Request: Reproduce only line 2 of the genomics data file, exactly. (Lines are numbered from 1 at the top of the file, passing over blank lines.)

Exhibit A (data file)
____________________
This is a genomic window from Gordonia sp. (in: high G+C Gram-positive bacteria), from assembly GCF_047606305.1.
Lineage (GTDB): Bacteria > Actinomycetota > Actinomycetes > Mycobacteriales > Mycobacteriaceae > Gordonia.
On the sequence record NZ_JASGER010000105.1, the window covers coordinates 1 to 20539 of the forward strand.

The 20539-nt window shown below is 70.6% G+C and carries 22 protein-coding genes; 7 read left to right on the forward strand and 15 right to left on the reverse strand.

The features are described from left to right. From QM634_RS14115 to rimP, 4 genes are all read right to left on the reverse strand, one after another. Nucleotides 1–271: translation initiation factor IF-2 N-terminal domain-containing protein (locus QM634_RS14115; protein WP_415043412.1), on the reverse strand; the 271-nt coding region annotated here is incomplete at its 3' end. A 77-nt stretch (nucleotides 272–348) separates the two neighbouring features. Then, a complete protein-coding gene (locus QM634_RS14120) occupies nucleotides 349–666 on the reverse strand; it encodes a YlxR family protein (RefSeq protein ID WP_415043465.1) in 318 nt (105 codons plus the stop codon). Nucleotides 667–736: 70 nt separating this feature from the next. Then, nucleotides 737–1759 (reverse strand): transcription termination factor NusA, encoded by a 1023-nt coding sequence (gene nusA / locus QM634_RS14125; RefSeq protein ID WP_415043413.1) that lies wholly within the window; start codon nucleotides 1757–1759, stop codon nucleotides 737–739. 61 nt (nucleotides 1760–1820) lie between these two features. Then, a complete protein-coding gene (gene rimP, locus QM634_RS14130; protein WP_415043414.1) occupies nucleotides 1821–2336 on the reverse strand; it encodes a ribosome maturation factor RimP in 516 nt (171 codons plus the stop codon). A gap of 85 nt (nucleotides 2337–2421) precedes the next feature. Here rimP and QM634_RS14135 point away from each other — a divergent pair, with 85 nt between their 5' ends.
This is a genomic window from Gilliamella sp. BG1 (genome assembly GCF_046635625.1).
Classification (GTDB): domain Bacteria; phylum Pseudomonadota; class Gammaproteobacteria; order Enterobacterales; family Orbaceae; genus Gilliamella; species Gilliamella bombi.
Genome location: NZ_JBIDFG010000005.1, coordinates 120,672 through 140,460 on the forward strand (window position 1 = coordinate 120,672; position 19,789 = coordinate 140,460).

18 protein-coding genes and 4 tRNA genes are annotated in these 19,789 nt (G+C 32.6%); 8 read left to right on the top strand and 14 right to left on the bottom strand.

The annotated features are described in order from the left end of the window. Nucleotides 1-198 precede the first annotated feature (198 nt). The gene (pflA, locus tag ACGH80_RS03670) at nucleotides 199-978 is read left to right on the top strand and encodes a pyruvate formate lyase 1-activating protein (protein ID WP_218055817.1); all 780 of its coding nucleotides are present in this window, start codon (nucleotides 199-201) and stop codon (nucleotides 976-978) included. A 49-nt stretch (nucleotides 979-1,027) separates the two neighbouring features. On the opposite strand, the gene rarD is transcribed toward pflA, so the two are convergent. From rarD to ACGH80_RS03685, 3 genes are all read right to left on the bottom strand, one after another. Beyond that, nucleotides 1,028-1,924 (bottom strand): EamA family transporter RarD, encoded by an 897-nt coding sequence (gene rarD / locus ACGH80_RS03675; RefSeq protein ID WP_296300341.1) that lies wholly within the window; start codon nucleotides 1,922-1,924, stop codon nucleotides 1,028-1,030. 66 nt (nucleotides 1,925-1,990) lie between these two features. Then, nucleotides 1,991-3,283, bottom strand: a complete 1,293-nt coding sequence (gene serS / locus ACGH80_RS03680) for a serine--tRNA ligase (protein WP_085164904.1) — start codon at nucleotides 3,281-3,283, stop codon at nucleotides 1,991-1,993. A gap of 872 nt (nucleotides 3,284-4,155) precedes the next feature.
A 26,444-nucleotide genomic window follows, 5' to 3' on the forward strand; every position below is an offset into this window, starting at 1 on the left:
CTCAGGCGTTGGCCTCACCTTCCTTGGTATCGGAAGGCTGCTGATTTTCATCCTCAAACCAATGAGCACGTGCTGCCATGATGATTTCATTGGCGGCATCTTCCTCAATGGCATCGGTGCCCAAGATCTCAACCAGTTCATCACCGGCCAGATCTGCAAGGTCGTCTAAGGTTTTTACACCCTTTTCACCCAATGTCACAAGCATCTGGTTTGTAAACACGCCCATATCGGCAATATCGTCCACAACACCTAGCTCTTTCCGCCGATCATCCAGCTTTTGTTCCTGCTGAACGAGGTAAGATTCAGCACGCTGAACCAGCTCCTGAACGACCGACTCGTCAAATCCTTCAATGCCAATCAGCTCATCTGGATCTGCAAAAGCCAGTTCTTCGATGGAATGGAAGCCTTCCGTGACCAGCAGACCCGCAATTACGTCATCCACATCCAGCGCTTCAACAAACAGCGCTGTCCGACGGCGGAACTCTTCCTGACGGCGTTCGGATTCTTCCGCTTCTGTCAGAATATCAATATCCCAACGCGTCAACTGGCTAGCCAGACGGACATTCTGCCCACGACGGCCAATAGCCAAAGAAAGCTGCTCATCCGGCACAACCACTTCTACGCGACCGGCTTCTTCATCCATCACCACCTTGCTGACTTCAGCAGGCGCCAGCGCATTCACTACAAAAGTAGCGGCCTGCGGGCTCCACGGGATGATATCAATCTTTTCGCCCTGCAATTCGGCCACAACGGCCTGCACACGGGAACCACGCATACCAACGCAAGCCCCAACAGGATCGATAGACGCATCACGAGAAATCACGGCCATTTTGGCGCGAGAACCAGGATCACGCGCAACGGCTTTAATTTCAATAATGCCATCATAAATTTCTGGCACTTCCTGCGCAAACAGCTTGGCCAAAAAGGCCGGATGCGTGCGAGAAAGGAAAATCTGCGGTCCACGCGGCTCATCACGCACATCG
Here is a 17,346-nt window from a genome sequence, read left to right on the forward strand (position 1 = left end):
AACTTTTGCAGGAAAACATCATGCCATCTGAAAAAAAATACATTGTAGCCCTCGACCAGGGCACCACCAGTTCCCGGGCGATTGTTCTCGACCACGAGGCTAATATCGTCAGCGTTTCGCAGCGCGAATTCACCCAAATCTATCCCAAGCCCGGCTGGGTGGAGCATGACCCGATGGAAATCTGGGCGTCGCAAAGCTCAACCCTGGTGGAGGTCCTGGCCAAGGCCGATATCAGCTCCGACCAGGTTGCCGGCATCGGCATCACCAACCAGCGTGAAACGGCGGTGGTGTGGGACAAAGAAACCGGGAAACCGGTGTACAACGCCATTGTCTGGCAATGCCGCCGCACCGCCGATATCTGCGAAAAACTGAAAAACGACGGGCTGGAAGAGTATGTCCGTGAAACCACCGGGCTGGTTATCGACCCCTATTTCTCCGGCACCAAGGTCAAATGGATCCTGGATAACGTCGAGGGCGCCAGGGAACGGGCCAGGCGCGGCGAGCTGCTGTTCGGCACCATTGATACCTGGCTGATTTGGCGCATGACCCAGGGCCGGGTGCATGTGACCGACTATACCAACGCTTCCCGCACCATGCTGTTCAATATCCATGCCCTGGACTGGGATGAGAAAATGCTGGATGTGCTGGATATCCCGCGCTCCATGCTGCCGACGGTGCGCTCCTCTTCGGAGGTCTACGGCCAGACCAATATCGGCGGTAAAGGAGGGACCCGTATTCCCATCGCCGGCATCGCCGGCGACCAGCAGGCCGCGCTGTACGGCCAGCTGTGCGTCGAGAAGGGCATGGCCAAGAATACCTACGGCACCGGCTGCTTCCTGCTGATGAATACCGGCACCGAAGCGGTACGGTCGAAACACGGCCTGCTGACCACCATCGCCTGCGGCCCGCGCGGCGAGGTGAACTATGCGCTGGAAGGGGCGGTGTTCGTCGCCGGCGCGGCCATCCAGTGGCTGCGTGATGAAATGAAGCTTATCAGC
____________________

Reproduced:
Lineage (GTDB): Bacteria > Actinomycetota > Actinomycetes > Mycobacteriales > Mycobacteriaceae > Gordonia.